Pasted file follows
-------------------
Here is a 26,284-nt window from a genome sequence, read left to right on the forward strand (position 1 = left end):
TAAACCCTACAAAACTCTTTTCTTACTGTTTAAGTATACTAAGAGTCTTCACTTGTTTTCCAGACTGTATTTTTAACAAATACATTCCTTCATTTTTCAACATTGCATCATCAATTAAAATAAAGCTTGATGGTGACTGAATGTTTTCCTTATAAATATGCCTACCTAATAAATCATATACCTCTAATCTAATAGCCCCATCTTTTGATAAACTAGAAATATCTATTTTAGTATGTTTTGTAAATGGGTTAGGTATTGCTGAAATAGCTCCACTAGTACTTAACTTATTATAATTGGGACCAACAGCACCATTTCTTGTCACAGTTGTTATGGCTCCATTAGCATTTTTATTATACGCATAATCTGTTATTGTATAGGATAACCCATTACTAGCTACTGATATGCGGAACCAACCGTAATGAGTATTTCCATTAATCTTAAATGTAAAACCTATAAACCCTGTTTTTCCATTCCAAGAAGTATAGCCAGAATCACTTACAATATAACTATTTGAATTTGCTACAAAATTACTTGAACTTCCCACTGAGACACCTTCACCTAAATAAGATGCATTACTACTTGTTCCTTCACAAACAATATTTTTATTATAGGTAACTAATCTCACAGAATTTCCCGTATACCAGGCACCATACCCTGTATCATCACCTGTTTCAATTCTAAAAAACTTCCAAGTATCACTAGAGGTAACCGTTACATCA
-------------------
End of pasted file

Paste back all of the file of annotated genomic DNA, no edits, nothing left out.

Here is a 26,284-nt window from a genome sequence, read left to right on the forward strand (position 1 = left end):
TAAACCCTACAAAACTCTTTTCTTACTGTTTAAGTATACTAAGAGTCTTCACTTGTTTTCCAGACTGTATTTTTAACAAATACATTCCTTCATTTTTCAACATTGCATCATCAATTAAAATAAAGCTTGATGGTGACTGAATGTTTTCCTTATAAATATGCCTACCTAATAAATCATATACCTCTAATCTAATAGCCCCATCTTTTGATAAACTAGAAATATCTATTTTAGTATGTTTTGTAAATGGGTTAGGTATTGCTGAAATAGCTCCACTAGTACTTAACTTATTATAATTGGGACCAACAGCACCATTTCTTGTCACAGTTGTTATGGCTCCATTAGCATTTTTATTATACGCATAATCTGTTATTGTATAGGATAACCCATTACTAGCTACTGATATGCGGAACCAACCGTAATGAGTATTTCCATTAATCTTAAATGTAAAACCTATAAACCCTGTTTTTCCATTCCAAGAAGTATAGCCAGAATCACTTACAATATAACTATTTGAATTTGCTACAAAATTACTTGAACTTCCCACTGAGACACCTTCACCTAAATAAGATGCATTACTACTTGTTCCTTCACAAACAATATTTTTATTATAGGTAACTAATCTCACAGAATTTCCCGTATACCAGGCACCATACCCTGTATCATCACCTGTTTCAATTCTAAAAAACTTCCAAGTATCACTAGAGGTAACCGTTACATCA